Unless they are sleeping, or eating, they are playing!! Some tips to make this non-stop action fun and safe for both of you!

  • Keep an eye on your pet at play with certain toys. Some toys don't hold up to your pets hunting prowess and become shredded in no time. Toys with squeakers are fun but many pets will work hard to remove them if your not watching. Just keep in mind if you are in the other room, you may never see them devour their cut up prey! A solution would be have toys for when you can see them and more durable toys for when they are in the yard, other room, or you are not at home.
  • Also watch older toys. If they don't fall apart they may actually be warn into sharp edges, don't let your pet play with damaged toys, they can cut themselves easily. Look before you step when playing with all our small pets. Try this pattern "Turn, Look, Step"
  • Some small animals such as rabbits are chewers and it normal to give them various chew toys such as: Cardboard boxes, empty oatmeal containers, bird toys, cardboard paper towel rolls, things to shred. Try to keep them away from your wooden furniture - they love wood! Instead wood sticks are available at pet stores.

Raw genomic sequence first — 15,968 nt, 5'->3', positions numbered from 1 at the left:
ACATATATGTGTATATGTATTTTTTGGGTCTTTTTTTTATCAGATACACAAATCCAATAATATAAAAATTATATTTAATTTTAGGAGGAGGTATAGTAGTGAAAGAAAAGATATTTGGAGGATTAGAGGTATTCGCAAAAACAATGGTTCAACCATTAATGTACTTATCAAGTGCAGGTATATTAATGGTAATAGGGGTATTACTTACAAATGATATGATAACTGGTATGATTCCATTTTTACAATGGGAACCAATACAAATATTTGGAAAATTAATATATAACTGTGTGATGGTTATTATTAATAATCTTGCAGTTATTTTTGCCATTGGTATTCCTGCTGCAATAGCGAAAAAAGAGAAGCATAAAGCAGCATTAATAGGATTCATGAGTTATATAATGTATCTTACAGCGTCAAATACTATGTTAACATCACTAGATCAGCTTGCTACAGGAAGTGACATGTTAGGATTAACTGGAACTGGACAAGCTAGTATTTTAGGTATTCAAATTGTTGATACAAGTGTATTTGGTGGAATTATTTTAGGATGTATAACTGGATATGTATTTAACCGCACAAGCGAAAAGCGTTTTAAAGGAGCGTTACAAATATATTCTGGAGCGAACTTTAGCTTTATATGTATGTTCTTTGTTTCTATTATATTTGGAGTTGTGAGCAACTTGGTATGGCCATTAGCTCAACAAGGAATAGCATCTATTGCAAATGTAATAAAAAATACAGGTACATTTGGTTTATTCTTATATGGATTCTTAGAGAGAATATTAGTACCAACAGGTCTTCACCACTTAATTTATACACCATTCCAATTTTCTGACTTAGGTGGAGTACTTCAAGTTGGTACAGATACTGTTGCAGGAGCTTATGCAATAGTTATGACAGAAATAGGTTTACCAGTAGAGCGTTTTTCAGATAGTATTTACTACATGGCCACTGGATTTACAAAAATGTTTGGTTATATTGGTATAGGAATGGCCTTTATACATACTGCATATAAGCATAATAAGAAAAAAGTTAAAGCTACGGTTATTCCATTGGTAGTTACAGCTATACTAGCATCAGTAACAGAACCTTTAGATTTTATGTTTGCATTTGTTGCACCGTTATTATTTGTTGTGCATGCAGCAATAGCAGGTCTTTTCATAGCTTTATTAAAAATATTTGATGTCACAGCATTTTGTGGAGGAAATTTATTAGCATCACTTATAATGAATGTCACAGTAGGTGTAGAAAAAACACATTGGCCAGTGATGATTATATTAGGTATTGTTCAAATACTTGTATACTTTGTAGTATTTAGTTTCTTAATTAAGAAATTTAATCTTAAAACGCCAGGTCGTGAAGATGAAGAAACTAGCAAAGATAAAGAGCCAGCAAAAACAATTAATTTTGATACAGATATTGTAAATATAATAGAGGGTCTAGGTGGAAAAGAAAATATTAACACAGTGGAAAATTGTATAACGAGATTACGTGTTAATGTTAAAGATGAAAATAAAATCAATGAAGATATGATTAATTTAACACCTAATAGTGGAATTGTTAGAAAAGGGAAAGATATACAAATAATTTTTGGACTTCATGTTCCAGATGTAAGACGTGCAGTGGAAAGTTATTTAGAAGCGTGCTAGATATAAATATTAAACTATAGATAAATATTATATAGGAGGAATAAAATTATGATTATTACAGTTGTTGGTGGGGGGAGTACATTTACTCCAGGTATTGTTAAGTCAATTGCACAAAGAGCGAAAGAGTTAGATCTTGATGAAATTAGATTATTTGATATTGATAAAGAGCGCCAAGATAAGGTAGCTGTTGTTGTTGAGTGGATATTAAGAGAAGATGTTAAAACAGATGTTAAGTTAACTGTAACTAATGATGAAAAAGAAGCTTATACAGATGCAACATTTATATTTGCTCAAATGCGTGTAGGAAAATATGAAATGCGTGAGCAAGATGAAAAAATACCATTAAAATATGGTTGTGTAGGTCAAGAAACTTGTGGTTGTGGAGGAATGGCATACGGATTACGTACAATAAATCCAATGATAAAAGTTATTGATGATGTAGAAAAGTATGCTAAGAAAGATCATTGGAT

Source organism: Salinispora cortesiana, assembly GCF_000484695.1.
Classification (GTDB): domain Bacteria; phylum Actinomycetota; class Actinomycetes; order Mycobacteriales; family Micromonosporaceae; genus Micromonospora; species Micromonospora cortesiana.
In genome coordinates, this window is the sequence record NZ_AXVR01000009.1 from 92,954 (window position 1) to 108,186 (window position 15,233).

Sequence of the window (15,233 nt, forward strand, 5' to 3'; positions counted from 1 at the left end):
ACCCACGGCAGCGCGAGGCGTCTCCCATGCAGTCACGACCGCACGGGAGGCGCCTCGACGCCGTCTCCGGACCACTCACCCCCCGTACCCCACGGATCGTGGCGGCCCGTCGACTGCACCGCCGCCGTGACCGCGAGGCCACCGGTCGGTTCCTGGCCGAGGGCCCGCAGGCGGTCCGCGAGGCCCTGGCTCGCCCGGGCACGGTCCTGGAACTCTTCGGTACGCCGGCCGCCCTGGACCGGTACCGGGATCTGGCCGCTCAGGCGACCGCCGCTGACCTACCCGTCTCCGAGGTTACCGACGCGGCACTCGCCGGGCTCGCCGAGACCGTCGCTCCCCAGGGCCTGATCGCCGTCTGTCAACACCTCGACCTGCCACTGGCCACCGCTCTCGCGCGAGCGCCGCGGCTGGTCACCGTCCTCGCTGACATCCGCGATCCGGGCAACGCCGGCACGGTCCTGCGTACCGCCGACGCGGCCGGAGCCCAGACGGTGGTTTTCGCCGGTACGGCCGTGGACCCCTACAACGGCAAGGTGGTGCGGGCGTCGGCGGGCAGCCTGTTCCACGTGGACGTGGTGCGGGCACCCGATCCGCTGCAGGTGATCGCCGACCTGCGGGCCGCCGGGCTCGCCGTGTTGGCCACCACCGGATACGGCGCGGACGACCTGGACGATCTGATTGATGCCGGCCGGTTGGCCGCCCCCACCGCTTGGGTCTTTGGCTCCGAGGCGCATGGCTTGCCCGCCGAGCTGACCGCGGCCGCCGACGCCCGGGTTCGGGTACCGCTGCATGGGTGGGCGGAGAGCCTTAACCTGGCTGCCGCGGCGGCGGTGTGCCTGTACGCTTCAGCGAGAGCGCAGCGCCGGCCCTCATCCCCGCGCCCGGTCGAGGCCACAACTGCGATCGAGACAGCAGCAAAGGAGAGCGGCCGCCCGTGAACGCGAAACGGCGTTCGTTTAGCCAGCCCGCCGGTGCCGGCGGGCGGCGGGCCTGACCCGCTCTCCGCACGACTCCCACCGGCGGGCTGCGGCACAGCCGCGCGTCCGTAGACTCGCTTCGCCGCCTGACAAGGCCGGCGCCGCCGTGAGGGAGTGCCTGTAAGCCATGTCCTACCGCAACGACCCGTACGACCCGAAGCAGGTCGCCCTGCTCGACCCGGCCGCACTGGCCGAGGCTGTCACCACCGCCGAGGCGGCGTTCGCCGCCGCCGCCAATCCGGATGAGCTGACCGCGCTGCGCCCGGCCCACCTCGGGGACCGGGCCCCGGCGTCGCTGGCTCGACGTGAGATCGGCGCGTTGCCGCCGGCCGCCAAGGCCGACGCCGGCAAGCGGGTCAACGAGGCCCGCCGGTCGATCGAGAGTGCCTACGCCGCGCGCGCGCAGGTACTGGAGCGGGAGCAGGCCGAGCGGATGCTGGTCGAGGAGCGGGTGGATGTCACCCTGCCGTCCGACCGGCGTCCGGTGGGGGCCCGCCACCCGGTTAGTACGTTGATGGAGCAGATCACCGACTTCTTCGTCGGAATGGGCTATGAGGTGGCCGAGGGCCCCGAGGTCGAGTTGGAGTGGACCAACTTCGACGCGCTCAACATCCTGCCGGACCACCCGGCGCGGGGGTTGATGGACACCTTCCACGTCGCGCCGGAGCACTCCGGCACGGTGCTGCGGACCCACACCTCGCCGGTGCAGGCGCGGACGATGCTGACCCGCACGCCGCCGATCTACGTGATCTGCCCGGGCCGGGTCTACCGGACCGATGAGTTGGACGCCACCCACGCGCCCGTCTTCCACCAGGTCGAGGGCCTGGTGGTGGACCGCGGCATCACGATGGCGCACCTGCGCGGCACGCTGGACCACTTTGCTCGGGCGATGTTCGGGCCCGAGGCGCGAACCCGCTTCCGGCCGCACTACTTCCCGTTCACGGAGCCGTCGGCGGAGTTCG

Road Blocks
If they can't reach it, they can't eat it, scratch it, or all out destroy it!

  • Don't forget the garbage! Take the garbage outside or make sure you can close it away in a closet/room where pets cannot reach it. Not only will they make a mess rifling through all the goodies they can also hurt themselves if there are any rough objects they rifle through.
  • Keep some rooms closed. It is perfectly reasonable for there to be certain rooms that pets may not visit unless supervised. One obvious choice would be the bathroom (remember that puppy running down the hall with toilet paper - cute - but after the 20th time said pup turns from cutie to lil'-demon). If you don't have a door to a particular area look into getting a child gate or blocking it off with other materials. If you have a mixture of pets you may not want them to be able to access certain areas of each others space. A prime example is keeping kitty litter from dogs, some seem to find the "deposits" tasty snacks. In this instance you can set up a roadblock for the dog that the cat can still easily climb over.
  • If your pet is especially good with its nose or paws you may want to get childproof latches. They will work well to keep them out of lower cabinets in your home.
  • Keep the lid down on the toilet, especially if you use strong cleaners. Small, curious pets may fall in and pets taking a drink can be poisoned by cleaners - some of them even contain anti-freeze!
  • Speaking of cleaners, here are some examples of cleaners that are really dangerous to your pets (to name a few!): ammonia, bleach, disinfectants, drain cleaner, oven cleaner, paint, rat/bug poison.
  • Keep electric cords out of reach or secure them to baseboards. When first home keep an eye on where your pet is at all times. Some may try chewing on the cords. You can deter this with a taste deterrent like "Bitter Apple", a mix of vinegar and water, or hot sauce. Or even better, block access to them altogether.